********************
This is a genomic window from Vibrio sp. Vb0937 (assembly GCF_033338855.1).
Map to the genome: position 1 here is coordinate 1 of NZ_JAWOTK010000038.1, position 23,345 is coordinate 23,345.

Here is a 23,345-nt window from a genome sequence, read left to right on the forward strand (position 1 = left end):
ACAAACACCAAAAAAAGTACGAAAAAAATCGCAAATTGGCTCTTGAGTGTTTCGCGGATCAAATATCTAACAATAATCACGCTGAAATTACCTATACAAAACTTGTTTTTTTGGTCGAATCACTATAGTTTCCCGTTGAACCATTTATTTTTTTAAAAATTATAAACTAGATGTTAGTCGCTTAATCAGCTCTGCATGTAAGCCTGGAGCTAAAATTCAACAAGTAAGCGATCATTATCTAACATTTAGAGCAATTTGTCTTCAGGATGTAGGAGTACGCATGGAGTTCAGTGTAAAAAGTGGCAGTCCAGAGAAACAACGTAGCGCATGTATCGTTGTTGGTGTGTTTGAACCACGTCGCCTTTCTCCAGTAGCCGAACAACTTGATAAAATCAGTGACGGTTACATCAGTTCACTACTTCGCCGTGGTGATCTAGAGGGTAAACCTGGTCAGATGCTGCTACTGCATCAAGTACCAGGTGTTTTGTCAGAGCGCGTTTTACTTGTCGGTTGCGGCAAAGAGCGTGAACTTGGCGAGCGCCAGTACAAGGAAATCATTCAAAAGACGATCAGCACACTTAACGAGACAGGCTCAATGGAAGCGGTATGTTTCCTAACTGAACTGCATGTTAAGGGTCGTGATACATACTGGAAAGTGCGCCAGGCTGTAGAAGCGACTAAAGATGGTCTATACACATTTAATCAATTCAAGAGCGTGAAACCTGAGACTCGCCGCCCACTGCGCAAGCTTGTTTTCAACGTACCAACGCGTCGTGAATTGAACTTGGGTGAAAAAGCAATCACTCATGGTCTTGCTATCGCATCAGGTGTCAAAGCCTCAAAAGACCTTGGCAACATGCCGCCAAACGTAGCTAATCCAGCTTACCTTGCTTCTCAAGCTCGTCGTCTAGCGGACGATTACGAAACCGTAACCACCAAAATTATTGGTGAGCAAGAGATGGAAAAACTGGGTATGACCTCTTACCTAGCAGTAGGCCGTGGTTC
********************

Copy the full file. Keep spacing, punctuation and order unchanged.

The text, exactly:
This is a genomic window from Vibrio sp. Vb0937 (assembly GCF_033338855.1).
Map to the genome: position 1 here is coordinate 1 of NZ_JAWOTK010000038.1, position 23,345 is coordinate 23,345.

Here is a 23,345-nt window from a genome sequence, read left to right on the forward strand (position 1 = left end):
ACAAACACCAAAAAAAGTACGAAAAAAATCGCAAATTGGCTCTTGAGTGTTTCGCGGATCAAATATCTAACAATAATCACGCTGAAATTACCTATACAAAACTTGTTTTTTTGGTCGAATCACTATAGTTTCCCGTTGAACCATTTATTTTTTTAAAAATTATAAACTAGATGTTAGTCGCTTAATCAGCTCTGCATGTAAGCCTGGAGCTAAAATTCAACAAGTAAGCGATCATTATCTAACATTTAGAGCAATTTGTCTTCAGGATGTAGGAGTACGCATGGAGTTCAGTGTAAAAAGTGGCAGTCCAGAGAAACAACGTAGCGCATGTATCGTTGTTGGTGTGTTTGAACCACGTCGCCTTTCTCCAGTAGCCGAACAACTTGATAAAATCAGTGACGGTTACATCAGTTCACTACTTCGCCGTGGTGATCTAGAGGGTAAACCTGGTCAGATGCTGCTACTGCATCAAGTACCAGGTGTTTTGTCAGAGCGCGTTTTACTTGTCGGTTGCGGCAAAGAGCGTGAACTTGGCGAGCGCCAGTACAAGGAAATCATTCAAAAGACGATCAGCACACTTAACGAGACAGGCTCAATGGAAGCGGTATGTTTCCTAACTGAACTGCATGTTAAGGGTCGTGATACATACTGGAAAGTGCGCCAGGCTGTAGAAGCGACTAAAGATGGTCTATACACATTTAATCAATTCAAGAGCGTGAAACCTGAGACTCGCCGCCCACTGCGCAAGCTTGTTTTCAACGTACCAACGCGTCGTGAATTGAACTTGGGTGAAAAAGCAATCACTCATGGTCTTGCTATCGCATCAGGTGTCAAAGCCTCAAAAGACCTTGGCAACATGCCGCCAAACGTAGCTAATCCAGCTTACCTTGCTTCTCAAGCTCGTCGTCTAGCGGACGATTACGAAACCGTAACCACCAAAATTATTGGTGAGCAAGAGATGGAAAAACTGGGTATGACCTCTTACCTAGCAGTAGGCCGTGGTTC